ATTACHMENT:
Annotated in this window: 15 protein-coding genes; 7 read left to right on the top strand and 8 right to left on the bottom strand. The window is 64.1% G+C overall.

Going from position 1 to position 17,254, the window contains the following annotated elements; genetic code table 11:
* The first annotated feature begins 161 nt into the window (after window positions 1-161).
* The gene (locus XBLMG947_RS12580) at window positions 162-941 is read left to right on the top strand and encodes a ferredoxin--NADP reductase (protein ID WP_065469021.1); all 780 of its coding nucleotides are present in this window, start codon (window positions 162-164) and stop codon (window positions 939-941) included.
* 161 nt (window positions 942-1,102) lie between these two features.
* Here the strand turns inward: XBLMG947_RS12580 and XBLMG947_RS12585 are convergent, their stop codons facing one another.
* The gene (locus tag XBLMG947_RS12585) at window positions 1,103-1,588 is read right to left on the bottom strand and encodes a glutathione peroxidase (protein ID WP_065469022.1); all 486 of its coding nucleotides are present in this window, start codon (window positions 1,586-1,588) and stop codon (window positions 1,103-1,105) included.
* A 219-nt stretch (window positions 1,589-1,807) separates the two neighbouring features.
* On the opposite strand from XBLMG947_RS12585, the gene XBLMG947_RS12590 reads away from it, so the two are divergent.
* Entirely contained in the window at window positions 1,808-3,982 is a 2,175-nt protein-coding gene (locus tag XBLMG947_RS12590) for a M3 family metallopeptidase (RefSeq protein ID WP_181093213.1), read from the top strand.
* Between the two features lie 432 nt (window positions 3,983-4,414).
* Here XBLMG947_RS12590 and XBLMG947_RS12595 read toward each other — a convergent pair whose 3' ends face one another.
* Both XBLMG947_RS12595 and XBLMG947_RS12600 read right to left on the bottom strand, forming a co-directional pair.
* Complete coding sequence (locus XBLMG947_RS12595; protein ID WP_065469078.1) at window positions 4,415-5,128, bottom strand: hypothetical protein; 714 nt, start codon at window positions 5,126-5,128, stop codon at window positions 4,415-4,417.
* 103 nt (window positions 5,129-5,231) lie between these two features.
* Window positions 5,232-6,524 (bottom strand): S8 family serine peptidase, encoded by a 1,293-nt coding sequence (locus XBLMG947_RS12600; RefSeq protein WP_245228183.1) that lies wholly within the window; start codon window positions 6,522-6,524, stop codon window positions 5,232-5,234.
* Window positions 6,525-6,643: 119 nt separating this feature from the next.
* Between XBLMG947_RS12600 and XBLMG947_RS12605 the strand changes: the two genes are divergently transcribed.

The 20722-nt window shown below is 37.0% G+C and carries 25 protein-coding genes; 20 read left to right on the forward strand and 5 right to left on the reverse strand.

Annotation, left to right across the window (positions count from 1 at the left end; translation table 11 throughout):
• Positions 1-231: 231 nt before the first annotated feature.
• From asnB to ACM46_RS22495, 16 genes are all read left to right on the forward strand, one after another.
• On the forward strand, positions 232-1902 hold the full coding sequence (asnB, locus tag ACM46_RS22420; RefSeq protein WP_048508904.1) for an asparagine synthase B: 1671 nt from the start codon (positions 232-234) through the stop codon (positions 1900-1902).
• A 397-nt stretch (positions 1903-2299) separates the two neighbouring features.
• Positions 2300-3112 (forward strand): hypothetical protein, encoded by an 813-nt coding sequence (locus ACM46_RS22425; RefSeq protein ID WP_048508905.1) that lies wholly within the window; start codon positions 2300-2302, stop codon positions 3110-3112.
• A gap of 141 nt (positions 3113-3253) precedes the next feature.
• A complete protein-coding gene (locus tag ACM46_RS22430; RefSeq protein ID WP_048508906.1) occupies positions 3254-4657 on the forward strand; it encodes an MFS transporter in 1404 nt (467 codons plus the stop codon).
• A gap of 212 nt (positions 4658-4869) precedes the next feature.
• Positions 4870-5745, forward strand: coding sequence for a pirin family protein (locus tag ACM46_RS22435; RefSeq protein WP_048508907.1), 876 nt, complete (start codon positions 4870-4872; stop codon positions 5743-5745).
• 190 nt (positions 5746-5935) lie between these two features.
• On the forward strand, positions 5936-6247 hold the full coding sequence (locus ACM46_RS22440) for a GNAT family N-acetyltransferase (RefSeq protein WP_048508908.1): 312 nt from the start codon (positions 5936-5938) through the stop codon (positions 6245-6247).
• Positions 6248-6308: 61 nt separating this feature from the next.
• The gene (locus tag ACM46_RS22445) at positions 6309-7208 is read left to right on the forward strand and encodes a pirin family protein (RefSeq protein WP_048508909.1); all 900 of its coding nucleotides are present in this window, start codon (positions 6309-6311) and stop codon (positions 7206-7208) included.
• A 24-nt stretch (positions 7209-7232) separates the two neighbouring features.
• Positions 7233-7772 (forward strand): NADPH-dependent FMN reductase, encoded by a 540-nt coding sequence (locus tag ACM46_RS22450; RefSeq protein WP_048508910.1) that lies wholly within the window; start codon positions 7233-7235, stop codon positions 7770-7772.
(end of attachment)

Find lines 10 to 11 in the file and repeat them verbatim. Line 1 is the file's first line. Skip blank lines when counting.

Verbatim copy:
* Entirely contained in the window at window positions 1,808-3,982 is a 2,175-nt protein-coding gene (locus tag XBLMG947_RS12590) for a M3 family metallopeptidase (RefSeq protein ID WP_181093213.1), read from the top strand.
* Between the two features lie 432 nt (window positions 3,983-4,414).